<p><strong>What Is Hair Loss?</strong></p>
<p>Hair loss of any sort is called alopecia—be it normal male-pattern baldness (androgenic alopecia, or AGA) that commonly occurs as men age, or abnormal hair loss associated with certain diseases, hormonal disturbances, or treatments such as chemotherapy. There are two general types of alopecia: scarring and non-scarring. In scarring alopecia, the hair follicles that support the hair shaft are destroyed by an underlying condition, so that hair loss is irreversible. In non-scarring alopecia (which includes AGA and alopecia areata), the follicles are preserved, so that regrowth of lost hair remains a possibility. Alopecia has many causes, all of which may affect both sexes.</p>
<p><strong>Who Gets Hair Loss? </strong></p>
<p>Nearly two-thirds of men develop some form of balding, and at least two-thirds of women have some form of hair t...
Do the chemo – keep your hair? For most women, hair loss is the scariest, most dreaded side effect of chemotherapy. A new adjunct therapy may help you go through chemo and still keep your locks.
I serve as a patient representative on a patient and family advocacy committee at our local cancer center.
One of my fellow patient representatives, Ginny, went through breast cancer – including chemotherapy – a year ago. Surprisingly, her hair is gorgeous – shoulder length, shiny, healthy looking.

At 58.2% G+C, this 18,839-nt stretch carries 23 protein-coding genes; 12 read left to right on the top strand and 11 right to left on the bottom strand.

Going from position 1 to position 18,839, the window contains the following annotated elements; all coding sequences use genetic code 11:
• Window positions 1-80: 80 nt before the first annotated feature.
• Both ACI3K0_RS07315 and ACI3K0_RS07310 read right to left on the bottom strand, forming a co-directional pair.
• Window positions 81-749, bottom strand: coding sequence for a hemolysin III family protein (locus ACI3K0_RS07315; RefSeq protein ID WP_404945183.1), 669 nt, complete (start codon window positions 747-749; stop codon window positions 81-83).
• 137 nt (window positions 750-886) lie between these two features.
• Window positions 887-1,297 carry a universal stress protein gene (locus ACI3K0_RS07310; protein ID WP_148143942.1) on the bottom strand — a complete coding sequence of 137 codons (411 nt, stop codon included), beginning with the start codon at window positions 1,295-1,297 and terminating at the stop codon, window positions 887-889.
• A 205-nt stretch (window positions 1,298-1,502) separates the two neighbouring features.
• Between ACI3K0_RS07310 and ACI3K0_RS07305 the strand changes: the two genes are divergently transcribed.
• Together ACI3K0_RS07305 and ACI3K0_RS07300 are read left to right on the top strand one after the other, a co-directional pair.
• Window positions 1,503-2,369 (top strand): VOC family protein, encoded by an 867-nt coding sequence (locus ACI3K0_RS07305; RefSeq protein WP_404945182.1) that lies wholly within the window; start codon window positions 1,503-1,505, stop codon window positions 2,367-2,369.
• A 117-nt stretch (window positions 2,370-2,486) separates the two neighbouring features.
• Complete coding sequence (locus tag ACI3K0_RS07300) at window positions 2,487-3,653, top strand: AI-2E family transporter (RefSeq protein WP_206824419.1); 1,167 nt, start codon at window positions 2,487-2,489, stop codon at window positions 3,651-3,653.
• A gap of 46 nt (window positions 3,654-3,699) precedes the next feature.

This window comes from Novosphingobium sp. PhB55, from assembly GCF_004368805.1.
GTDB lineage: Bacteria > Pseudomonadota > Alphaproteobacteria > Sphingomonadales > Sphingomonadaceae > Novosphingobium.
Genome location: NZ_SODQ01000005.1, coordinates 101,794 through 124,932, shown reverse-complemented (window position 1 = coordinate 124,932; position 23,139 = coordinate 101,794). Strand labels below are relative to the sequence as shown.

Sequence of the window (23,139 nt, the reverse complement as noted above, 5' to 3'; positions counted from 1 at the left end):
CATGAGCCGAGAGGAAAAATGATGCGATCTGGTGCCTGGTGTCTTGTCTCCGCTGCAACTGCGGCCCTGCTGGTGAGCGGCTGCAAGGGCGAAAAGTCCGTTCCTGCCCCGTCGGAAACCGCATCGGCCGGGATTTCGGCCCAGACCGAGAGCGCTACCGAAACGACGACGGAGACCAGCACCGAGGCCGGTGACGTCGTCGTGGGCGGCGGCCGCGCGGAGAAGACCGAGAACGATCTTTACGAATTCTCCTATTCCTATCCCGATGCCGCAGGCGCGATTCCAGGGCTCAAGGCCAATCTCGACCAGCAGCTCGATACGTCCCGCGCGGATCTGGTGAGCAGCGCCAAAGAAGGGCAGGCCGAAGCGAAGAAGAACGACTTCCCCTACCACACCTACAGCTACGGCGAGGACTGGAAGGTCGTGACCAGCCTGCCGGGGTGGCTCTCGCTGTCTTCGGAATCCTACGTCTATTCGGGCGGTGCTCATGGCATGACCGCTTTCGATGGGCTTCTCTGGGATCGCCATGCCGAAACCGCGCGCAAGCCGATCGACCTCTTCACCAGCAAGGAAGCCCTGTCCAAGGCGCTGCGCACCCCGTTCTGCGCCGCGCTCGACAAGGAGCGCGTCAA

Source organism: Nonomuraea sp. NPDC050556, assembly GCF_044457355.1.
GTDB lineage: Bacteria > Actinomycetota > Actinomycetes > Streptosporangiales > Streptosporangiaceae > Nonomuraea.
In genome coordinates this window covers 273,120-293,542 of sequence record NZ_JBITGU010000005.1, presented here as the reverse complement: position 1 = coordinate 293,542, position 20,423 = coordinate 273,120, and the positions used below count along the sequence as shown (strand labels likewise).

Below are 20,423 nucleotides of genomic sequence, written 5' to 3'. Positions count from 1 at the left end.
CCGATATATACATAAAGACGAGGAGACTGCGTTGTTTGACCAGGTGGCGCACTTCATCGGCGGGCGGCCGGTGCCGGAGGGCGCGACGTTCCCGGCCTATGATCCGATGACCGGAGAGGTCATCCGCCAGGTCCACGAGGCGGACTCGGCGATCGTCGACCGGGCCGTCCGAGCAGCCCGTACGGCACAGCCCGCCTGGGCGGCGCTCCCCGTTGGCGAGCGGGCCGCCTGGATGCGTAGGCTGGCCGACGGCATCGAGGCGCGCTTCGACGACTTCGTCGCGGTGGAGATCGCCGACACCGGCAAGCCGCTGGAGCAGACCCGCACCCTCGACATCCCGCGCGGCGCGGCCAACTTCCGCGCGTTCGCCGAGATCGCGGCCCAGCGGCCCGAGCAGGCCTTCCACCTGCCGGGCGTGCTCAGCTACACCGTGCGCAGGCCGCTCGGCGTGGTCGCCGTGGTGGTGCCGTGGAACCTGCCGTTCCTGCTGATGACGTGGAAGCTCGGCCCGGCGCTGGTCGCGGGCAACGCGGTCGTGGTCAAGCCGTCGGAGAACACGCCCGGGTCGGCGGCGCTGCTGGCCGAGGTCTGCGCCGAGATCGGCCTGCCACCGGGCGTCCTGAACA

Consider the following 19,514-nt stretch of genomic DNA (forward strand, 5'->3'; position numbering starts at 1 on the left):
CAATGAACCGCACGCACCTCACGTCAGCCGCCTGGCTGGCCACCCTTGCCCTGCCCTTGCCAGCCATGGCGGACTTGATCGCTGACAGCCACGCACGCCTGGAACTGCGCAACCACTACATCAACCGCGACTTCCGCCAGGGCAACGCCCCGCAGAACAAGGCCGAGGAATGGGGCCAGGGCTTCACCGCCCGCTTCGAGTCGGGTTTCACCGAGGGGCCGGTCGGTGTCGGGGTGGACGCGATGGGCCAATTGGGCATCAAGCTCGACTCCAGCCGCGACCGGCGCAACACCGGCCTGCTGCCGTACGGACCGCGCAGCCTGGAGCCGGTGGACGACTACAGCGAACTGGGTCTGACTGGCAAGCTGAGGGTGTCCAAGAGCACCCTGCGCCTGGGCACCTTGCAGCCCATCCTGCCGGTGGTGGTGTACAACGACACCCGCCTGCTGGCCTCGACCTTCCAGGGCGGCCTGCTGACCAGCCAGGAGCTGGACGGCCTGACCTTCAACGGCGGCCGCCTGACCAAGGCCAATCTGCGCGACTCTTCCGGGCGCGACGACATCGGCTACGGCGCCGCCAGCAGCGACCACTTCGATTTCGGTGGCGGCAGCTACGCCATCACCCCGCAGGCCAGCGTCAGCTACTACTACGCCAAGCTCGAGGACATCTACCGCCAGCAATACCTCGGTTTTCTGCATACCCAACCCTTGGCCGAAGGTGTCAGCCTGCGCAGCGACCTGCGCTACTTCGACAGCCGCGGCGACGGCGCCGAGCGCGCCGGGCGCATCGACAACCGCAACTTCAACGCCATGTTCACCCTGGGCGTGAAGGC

For those of you who’ve lost your hair to chemo, you know that’s pretty unusual – in fact, nigh on impossible, just a year after treatment.
So I asked her how she’d done it. “Ginny, how can your hair possibly look this good with your having had chemo so recently?”
“I didn’t lose my hair.”
Now, it’s true, not all chemo regimens cause hair loss. B...
I always thought the saying “Hair today, gone tomorrow” related to men. That’s not the case. It turns out that as we go through menopause, women can experience thinning of their follicles.
According to MedlinePlus , which is a service of the U.S. National Library of Medicine and National Institutes of Health, the average scalp has 100,000 hairs and each person loses approximately 100 hairs daily. Each hair grows an average of about half an inch a month and grows on average for 2-6 years. After a cycle of rest, the hair falls out and a new strand begins to grow in its place. Approximately 85% of your hair is in the growth phase, while the other 15% is in the resting phase.
So let's look at hair loss. “The main difference between male and female hair loss is that in women, hair follicles are rarely damaged, which means when the cause of the hair loss is addressed, hair can often regrow,” Barbara Seaman and Laura Eldridge write in the...
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